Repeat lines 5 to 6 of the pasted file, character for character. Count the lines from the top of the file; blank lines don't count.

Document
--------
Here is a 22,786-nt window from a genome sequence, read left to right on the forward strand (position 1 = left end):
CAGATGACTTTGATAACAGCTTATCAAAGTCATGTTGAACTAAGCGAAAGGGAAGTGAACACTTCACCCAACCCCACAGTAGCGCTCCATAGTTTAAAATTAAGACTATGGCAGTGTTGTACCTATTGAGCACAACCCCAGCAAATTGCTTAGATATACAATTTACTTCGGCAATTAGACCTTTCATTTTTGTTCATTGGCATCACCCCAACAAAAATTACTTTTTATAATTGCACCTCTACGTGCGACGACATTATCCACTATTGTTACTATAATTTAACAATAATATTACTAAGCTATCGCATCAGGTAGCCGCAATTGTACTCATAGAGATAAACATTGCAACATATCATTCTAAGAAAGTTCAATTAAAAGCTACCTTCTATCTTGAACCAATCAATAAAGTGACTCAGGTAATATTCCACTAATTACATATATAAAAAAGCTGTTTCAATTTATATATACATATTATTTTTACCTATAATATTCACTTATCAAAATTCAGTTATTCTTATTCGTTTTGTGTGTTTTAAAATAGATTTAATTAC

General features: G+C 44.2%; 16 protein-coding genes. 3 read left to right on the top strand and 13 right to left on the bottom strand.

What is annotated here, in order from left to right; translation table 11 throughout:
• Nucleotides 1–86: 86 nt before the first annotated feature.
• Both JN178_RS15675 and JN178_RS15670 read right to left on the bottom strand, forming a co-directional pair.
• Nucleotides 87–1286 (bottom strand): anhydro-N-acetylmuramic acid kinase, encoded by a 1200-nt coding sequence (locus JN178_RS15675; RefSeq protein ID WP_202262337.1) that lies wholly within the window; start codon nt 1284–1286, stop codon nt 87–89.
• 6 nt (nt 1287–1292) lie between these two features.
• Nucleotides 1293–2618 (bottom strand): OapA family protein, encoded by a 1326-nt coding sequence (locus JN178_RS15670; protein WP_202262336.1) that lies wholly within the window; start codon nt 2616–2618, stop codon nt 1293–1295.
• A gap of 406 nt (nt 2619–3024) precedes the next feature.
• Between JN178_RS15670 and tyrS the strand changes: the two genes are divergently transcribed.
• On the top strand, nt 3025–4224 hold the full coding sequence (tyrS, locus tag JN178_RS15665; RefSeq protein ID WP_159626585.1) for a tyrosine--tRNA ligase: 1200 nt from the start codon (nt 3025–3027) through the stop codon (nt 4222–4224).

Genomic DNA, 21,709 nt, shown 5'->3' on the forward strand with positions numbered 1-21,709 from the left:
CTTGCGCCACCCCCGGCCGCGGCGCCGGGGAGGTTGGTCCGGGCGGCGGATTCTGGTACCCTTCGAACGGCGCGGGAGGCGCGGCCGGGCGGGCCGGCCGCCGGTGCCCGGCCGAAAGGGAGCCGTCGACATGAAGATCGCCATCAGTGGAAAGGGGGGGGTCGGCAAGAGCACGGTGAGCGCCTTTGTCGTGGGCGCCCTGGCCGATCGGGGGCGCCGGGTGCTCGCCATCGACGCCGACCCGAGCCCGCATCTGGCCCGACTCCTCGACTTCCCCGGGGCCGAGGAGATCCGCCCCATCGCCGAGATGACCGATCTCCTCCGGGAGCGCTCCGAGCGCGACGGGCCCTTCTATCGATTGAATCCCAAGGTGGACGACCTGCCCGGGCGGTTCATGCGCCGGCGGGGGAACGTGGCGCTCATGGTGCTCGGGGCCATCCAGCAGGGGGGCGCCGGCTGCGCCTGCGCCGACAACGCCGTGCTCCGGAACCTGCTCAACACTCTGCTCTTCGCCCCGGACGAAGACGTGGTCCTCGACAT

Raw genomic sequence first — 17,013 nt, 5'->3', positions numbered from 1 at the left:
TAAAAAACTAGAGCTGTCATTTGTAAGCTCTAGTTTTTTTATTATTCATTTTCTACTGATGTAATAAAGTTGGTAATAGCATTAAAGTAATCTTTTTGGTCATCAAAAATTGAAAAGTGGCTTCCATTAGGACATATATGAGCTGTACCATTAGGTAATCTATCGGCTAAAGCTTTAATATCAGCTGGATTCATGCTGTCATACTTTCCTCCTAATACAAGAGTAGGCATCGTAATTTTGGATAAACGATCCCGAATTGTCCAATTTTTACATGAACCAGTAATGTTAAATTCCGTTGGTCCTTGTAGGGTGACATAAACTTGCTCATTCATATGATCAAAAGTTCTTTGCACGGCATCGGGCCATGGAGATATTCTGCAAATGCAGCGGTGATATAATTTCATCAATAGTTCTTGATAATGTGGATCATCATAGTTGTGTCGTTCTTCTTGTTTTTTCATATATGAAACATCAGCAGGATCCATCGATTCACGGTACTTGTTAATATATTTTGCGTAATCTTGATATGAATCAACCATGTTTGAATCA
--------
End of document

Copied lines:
• Nucleotides 1–86: 86 nt before the first annotated feature.
• Both JN178_RS15675 and JN178_RS15670 read right to left on the bottom strand, forming a co-directional pair.